Sunburn is not just the Blake Babies' best album, it's in many ways the last great college rock album, the album that's the pinnacle of the U.S. indie guitar scene of the late '80s, and the album that exemplifies what "alternative" meant in those pre-Nevermind days when the term was actually understood to mean something. Juliana Hatfield, John Strohm, and Freda Love (puckishly billed here as Freda Boner) create a literate, emotionally direct brand of catchy, melodic pop based on the post-punk jangle pop of the '80s, but with a slightly tougher edge, particularly in Strohm's guitar sound. For the first time, Strohm contributes two solo writing credits on which he sings lead, the disturbing "Girl in a Box" and the anthemic "Train," which somehow manages to quote both "Mystery Train" and "I Melt with You." However, Sunburn is primarily the album on which Juliana Hatfield's songwriting prowess first flourishes, and it's possibly her finest collection of songs. Kicking off with the one-two punch of the tart kiss-off "I'm Not Your Mother" and the aching "Out There," the finest song of the Blake Babies' career, the album continues through ten more punchy guitar pop songs with lyrics filled with Hatfield's trademark combination of innocence, brashness, wit, and moments of extreme self-doubt. "I'll Take Anything" and "Kiss and Make Up" are early examples of the kind of disarming emotional vulnerability further explored on the more controversial songs of Hatfield's early solo career. "Watch Me Now, I'm Calling," though, has to be the most emotionally masochistic song of Hatfield's entire career, expressing romantic dependency in disturbingly graphic images of physical self-mutilation, which become all the more powerful and discomfiting given Hatfield's perfectly matter-of-fact delivery. It's an unpleasant song, but an oddly fascinating one with the same sort of compellingly real tone as some of Kristin Hersh's early Throwing Muses songs. On a more upbeat note, "Look Away" has a spirited chorus and wittily phrased lyrics, and "Star" seems, in retrospect, to foreshadow Hatfield's ambivalent response to her media darling image circa 1994. Gary Smith's production keeps things simple without sounding like the songs are unfinished or under-arranged, and Strohm, Hatfield, and Love have the casually impressive interplay of a band who know they're making the best record of their career. Elements outside of their control would change the musical landscape seemingly overnight within a year of Sunburn's release; so what else could they do except break up? They split amicably in early 1991.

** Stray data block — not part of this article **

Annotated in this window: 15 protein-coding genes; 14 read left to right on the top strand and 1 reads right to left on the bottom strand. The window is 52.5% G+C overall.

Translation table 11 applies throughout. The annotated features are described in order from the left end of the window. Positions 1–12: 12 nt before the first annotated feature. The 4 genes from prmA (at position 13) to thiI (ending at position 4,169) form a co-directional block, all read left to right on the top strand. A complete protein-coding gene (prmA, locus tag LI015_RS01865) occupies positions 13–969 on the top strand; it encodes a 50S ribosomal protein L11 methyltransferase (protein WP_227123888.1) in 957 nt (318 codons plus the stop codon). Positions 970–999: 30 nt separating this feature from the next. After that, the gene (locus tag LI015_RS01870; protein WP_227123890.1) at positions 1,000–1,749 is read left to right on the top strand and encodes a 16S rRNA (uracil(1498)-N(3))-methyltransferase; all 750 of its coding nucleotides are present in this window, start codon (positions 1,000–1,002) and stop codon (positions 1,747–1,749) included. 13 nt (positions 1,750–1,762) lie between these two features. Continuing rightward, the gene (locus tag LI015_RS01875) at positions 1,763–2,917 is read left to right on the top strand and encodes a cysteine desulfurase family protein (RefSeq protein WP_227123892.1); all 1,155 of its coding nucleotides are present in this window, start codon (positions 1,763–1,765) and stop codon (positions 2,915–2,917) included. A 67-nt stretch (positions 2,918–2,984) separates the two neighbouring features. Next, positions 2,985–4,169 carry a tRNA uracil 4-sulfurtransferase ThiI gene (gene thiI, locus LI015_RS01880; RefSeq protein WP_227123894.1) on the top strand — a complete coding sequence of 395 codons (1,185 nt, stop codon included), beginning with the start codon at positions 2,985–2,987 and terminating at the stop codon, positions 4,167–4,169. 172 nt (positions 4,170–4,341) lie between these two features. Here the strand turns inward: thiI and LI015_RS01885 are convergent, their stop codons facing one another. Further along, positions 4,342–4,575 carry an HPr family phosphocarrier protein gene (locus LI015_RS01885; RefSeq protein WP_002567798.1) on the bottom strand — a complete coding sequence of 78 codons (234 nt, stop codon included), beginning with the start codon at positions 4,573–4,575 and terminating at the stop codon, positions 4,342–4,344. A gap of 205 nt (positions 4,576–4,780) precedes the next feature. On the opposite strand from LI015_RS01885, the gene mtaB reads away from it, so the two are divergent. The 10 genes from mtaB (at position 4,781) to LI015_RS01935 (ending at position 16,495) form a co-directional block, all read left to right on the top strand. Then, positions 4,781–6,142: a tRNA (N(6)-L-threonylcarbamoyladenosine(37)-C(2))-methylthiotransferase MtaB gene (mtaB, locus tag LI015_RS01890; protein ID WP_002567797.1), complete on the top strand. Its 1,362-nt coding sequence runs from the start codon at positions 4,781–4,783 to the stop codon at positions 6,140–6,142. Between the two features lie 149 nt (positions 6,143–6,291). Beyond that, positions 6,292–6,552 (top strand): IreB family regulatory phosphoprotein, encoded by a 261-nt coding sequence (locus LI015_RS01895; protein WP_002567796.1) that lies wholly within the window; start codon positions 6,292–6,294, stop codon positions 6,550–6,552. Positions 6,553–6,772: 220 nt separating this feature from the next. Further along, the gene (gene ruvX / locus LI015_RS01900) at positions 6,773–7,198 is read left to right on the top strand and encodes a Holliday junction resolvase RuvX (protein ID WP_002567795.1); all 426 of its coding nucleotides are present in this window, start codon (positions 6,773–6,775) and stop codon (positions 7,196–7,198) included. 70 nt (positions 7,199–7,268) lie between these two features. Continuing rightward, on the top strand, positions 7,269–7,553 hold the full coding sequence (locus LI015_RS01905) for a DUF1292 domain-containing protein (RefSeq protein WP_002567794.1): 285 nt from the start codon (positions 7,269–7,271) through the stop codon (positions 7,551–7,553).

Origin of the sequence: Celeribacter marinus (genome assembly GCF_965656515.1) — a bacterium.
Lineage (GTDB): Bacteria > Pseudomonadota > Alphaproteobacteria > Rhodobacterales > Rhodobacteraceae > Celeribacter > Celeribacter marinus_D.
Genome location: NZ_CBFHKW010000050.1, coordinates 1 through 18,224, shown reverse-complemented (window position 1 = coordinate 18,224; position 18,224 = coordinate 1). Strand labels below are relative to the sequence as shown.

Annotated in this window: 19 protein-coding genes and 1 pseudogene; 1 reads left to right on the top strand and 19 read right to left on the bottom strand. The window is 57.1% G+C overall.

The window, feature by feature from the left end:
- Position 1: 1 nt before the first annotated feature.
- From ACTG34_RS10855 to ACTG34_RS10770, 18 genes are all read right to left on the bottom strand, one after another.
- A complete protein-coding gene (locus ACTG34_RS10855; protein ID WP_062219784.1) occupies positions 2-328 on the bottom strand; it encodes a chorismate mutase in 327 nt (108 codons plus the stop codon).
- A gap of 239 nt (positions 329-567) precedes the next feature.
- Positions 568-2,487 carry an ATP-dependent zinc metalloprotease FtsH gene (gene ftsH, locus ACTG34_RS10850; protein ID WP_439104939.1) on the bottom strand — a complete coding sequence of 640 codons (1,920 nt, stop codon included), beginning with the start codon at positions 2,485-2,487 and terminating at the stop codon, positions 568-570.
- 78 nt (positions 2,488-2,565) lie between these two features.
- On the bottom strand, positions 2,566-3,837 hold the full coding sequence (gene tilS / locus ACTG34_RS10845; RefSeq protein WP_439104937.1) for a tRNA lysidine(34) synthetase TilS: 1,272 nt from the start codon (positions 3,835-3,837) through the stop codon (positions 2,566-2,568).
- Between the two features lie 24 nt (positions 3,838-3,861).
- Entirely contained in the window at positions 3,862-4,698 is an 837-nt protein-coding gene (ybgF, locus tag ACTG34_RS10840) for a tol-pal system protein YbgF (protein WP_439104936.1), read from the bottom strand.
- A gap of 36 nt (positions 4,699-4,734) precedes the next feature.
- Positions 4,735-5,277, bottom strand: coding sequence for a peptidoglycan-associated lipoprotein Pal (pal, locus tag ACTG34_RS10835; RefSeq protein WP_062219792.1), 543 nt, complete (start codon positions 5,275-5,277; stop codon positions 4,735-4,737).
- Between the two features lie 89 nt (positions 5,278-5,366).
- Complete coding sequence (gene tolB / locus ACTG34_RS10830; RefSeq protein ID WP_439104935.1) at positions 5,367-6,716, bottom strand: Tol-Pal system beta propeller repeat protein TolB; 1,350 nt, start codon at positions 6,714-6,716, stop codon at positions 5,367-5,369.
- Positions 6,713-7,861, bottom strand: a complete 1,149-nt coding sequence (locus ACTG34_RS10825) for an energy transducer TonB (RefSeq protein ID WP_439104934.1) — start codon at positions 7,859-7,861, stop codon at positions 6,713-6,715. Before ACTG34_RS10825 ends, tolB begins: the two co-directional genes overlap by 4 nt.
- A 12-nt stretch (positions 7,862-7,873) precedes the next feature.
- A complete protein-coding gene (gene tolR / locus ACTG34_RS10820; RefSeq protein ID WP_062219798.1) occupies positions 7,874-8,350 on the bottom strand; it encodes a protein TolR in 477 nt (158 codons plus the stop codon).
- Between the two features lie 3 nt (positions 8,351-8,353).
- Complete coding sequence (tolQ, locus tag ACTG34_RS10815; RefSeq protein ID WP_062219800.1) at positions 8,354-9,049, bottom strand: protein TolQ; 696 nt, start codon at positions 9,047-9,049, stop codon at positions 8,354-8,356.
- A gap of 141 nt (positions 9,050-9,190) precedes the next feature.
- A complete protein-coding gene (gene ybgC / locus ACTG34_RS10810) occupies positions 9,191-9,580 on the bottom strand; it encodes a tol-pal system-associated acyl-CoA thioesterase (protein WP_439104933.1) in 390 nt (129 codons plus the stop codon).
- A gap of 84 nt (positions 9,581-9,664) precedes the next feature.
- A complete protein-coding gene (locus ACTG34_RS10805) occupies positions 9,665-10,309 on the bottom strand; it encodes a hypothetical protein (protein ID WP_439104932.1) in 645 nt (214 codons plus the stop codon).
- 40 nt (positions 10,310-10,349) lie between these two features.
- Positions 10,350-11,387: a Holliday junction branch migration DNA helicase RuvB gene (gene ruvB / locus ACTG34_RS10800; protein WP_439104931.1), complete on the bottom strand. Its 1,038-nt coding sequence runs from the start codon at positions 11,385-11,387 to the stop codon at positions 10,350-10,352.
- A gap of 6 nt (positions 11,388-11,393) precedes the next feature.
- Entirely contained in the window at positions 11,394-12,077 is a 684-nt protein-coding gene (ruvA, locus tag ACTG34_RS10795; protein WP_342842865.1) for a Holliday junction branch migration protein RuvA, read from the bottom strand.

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AllMusic Review by Stewart Mason